Playing in a rainstorm seems like the perfect way to cool off on a hot summer day. But if lightning is in the sky, take cover quickly.
About 400 people in the United States are struck by lightning each year, and about 55 are killed, according to the National Weather Service. Data from 2005 show that 15% of those who die are struck while playing an organized sport.
One way to keep your family safe is to designate a weather-watcher who will keep a close eye on the forecast each day, especially between late afternoon and early evening when the threat of lightning is the greatest. You also should have a family safety plan that includes identifying a safe space and what to do (and not do) during a storm.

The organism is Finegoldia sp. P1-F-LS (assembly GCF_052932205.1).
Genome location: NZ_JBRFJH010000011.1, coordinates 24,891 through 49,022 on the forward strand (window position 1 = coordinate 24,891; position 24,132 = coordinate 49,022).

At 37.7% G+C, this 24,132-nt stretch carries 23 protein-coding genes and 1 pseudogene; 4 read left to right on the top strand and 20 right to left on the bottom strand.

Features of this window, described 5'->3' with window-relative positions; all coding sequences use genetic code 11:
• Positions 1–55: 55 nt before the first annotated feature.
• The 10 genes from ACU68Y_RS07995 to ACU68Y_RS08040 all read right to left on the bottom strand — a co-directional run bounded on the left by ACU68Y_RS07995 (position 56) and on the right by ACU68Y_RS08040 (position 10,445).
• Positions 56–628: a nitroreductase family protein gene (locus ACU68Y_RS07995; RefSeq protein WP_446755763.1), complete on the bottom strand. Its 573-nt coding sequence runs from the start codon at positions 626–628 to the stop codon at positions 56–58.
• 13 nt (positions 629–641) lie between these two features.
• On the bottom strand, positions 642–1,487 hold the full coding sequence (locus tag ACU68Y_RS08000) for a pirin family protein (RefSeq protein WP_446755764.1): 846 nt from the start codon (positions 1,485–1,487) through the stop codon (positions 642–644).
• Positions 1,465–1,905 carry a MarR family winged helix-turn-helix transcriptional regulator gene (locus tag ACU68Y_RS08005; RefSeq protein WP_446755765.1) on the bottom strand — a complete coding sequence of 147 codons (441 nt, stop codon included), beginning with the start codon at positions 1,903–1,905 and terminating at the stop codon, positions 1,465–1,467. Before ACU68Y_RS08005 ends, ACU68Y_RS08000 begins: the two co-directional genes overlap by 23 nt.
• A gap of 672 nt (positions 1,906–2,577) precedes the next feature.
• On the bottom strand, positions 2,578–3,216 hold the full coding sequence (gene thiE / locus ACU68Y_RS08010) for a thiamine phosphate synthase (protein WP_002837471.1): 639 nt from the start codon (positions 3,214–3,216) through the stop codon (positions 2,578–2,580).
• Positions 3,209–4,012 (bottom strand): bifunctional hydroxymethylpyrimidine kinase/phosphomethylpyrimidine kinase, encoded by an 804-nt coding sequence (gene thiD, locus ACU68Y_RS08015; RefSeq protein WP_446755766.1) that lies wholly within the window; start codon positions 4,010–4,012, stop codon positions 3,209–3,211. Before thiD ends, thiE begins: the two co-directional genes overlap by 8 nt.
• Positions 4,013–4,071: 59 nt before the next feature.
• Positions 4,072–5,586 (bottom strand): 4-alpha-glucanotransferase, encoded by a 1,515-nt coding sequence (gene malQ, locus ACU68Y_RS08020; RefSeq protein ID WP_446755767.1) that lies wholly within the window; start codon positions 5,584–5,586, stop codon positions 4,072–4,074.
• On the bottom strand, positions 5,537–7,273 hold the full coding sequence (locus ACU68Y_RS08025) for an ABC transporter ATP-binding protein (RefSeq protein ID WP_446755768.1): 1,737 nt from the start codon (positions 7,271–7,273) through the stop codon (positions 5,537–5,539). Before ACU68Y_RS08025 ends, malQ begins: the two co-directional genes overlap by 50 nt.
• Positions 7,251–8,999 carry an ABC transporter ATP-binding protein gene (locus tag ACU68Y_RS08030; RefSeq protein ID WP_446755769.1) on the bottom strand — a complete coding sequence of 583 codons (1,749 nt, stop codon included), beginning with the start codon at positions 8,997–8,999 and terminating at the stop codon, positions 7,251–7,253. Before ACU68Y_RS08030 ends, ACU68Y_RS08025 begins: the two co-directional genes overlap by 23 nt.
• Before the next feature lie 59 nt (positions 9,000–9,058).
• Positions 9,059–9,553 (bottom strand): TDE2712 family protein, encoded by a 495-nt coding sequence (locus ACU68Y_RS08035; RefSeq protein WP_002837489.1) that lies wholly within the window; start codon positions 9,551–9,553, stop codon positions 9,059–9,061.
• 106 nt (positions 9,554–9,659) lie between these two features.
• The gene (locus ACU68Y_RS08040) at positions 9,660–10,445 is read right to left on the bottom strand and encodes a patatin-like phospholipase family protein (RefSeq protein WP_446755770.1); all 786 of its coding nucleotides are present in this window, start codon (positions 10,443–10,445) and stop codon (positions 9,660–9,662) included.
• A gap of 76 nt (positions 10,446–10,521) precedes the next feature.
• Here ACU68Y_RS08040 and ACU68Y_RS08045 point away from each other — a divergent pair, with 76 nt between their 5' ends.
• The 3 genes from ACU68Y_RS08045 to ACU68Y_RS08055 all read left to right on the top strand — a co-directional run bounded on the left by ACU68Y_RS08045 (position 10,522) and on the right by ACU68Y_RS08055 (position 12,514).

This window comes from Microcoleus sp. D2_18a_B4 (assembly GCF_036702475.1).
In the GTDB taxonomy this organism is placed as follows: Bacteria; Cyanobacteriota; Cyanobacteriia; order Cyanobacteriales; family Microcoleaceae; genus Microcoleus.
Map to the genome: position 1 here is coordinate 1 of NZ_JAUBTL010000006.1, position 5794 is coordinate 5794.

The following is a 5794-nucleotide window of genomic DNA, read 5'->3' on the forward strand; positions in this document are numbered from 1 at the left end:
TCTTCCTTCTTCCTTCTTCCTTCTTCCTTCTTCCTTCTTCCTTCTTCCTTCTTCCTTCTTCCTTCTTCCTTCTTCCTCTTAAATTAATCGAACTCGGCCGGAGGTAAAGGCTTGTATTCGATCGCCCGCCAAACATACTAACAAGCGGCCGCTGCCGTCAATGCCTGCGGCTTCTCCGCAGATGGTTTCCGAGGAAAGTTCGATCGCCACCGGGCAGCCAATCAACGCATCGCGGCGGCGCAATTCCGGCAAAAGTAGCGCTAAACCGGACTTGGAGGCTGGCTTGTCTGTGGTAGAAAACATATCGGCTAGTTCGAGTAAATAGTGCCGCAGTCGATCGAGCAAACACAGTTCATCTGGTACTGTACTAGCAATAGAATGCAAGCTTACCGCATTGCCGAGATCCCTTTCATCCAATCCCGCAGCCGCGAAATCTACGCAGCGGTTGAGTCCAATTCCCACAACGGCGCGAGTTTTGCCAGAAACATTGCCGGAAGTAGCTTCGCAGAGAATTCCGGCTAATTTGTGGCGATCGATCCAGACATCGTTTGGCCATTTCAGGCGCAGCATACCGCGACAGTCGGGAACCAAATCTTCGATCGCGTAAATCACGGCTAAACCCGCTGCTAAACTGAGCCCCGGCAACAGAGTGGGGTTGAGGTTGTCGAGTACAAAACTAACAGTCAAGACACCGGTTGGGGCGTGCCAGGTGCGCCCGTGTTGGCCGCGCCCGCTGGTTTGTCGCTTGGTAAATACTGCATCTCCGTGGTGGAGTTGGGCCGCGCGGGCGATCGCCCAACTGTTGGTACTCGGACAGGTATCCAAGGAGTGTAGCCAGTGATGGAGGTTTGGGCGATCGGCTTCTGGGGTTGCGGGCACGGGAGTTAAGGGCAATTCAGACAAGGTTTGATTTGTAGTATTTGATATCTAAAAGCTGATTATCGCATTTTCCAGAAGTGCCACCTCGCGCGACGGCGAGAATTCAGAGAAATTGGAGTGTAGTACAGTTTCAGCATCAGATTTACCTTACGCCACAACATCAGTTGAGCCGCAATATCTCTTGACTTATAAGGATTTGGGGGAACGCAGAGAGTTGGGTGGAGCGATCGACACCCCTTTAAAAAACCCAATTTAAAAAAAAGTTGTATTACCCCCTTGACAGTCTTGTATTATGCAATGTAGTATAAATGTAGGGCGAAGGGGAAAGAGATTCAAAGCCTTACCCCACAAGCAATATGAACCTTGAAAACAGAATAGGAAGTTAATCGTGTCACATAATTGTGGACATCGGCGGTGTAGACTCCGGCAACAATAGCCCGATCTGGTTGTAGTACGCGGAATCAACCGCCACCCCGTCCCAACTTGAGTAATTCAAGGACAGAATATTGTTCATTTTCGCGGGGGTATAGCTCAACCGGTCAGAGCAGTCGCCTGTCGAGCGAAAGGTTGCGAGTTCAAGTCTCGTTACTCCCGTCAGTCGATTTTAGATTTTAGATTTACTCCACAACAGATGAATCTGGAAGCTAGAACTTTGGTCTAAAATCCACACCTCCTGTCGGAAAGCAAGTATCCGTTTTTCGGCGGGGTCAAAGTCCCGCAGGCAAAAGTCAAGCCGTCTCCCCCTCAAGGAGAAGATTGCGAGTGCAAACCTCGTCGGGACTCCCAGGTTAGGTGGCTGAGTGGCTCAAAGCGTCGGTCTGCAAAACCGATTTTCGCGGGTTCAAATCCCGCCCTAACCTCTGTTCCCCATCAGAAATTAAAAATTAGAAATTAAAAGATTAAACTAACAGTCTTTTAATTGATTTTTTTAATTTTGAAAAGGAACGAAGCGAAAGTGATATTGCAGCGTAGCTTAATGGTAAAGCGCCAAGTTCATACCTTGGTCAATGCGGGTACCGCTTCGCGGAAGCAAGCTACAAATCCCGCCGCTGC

Here are some tips from the National Weather Service to build your family’s plan:
Find a safe space that is fully enclosed, like a room in a building or a car. Picnic areas, dugouts and bus stops are not good because they have open sides. If you are in a car, don’t touch the radio dial or the door handles — especially if they are metal.
If you are in an open field and can’t find cover, stick to low-lying ground around the shortest trees possible. Then crouch down on the balls of your feet, put your head down and your hands on your knees. Get as low to the ground as possible without lying down.
Stay away from open windows, sinks, toilets, tubs, showers and electrical outlets. During a lightning storm, electric currents can run through these objects and “jump” onto a person.
Use cordless phones or cell phones. Phones with cords are not safe.
Follow the 30/30 rule. Make sure you are in a safe space if the time between the sound of thunder and the sight of lightning is 30 seconds or less. Wait for 30 minutes after the last instance of thunder or lightning before going outside.
© 2013 American Academy of Pediatrics. This Parent Plus may be freely copied and distributed with proper attribution.